Edinburgh Festival: Day 2

by childofwine

Comedy is hard. Stand up is lethal. To some stand up is the plague of the fringe, to others it’s the best thing since well since someone stood up and said something funny.

When it’s funny it kills you in the best eye leaking belly aching kind of way. When it’s not funny it kills you with unsalted porridge with a mallet of dullness to the brain.

Can you guess what I saw yesterday? Not one, not two, not even three but four stand up comedy shows. The first three were showcases, that is, a hosted event with comics coming up for short sets and the last well as the Pythons said “and now, time for something different.”

I’m not sure that I’ll run to a comedy show first thing upon returning home but there is something to be learned from watching a person stand in front of a crowd and talk to the purpose of making laughter erupt from each and every one of us.

The bad ones have dead eyes. They don’t reach you. You feel dirty and wonder how you can discreetly melt through your chair and run like a river straight out the door. The good ones are magnetic and occasionally you see someone try something extremely bizarre and you laugh because you cannot believe the stupidity of what you are seeing. I’m okay with that.

Thing is, as I write this, I find myself thinking that I don’t emerge with a feeling of change or of deeply felt experience something that will imbed itself in my being. Yes, I’ve laughed with a group and perhaps, as one of the best performers of the day said, we have become a family but deep down for me it’s not the same. I am still thinking about the show I saw the night before, the one about the Criminal Justice and Public Order Act 1994 in the UK banning raves. That piece reminded me of a bit of my own past, reminded me of how like Johnno in the play I was so innocently unaware of the implications and larger machinations working around me at the time, reminded me to not forget what it felt like to be that girl who tasted at tiny bit of that world in her long ago teenaged life.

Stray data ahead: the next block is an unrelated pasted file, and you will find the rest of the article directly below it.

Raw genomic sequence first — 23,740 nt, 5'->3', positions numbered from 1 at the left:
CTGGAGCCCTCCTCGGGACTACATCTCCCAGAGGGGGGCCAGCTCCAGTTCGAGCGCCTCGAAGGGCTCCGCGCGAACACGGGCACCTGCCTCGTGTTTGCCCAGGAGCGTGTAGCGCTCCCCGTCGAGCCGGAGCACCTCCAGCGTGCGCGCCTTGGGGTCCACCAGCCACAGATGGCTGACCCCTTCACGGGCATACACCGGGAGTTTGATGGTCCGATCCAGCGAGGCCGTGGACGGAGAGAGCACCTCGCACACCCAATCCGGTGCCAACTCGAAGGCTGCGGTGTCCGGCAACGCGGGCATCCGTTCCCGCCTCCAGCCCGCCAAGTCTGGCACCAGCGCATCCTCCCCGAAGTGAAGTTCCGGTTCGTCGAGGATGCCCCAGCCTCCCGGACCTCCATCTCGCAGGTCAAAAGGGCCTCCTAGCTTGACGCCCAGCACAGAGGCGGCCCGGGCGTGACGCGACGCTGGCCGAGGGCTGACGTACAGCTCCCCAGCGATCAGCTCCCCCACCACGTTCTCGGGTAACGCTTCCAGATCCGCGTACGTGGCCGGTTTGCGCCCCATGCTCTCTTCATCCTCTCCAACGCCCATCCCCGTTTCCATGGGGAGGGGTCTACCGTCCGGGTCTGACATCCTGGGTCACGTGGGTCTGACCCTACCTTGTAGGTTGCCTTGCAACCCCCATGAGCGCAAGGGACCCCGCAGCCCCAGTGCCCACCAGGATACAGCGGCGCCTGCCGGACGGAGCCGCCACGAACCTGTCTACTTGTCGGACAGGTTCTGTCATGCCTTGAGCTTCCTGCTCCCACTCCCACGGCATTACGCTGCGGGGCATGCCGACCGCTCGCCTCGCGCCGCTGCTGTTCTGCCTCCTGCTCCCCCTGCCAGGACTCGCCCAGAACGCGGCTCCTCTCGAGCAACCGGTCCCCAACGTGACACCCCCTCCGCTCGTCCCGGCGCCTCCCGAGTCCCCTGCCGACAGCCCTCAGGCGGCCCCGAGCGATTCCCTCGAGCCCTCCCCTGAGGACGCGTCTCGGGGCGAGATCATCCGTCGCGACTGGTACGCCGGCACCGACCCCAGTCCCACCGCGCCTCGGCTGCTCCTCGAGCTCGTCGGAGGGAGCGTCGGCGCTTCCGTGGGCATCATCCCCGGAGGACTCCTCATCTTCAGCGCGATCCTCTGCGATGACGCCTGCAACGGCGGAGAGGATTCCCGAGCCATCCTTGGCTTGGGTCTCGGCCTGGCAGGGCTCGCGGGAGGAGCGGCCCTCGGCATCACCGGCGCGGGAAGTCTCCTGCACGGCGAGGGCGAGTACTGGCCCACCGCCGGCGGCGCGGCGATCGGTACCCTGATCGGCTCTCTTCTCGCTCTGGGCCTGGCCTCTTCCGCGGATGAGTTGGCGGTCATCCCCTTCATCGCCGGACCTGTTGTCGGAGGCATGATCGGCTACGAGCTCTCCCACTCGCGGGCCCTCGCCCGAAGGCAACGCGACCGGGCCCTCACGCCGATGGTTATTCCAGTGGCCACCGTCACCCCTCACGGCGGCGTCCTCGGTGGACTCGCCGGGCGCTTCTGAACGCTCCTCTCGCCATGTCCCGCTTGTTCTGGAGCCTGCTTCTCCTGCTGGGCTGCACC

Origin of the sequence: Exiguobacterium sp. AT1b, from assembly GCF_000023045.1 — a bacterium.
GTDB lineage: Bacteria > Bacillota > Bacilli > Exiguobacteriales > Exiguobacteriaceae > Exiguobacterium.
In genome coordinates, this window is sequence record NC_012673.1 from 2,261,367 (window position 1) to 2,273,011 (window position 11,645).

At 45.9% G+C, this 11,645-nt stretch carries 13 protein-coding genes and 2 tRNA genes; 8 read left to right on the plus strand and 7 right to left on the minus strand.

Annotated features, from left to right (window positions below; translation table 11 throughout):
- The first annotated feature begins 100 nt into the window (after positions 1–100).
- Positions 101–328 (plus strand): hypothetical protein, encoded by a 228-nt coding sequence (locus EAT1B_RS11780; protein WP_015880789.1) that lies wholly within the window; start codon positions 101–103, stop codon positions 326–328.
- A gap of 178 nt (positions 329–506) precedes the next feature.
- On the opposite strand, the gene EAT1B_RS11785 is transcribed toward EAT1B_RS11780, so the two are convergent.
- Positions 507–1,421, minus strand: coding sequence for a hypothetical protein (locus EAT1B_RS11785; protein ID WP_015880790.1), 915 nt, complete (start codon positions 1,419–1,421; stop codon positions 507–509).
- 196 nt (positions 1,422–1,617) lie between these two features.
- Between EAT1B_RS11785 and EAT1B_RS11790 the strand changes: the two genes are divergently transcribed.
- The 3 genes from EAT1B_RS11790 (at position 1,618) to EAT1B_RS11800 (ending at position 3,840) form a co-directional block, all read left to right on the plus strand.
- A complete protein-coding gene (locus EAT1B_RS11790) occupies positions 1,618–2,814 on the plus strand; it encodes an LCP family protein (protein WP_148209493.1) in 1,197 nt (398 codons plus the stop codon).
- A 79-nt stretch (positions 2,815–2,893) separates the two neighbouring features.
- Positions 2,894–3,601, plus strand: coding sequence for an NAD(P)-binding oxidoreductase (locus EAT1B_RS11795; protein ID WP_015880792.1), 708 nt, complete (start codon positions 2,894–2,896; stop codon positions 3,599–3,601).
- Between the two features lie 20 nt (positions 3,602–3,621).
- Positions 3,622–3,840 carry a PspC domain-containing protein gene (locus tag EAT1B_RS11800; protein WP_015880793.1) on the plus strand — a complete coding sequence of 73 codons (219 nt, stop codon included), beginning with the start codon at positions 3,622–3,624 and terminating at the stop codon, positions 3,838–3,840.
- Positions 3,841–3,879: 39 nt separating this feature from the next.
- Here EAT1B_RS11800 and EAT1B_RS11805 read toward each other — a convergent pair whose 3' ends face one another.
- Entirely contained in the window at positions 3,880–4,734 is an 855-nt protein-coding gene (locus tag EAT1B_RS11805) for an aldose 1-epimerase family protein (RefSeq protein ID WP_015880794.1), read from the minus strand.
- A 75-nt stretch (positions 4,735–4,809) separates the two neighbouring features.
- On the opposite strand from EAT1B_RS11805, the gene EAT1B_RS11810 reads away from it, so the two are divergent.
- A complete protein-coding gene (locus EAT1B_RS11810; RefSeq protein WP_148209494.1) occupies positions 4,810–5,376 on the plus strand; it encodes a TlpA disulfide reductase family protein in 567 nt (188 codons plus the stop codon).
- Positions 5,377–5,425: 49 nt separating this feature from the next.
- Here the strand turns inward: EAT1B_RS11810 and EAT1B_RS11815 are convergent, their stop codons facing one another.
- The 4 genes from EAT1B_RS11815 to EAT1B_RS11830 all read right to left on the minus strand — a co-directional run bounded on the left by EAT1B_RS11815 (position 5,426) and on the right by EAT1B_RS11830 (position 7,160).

If you’re a good stand up I’ll tell everyone to watch you, laughter is an incredible weapon and medicine but I have yet to be changed to feel that spectacular power that a good piece of storytelling, of performance, can wield.

I’m happy to be proven wrong.

Today’s upcoming activities: brunch, physical theatre (sorry Philippe) clown and who knows what else!

 

 

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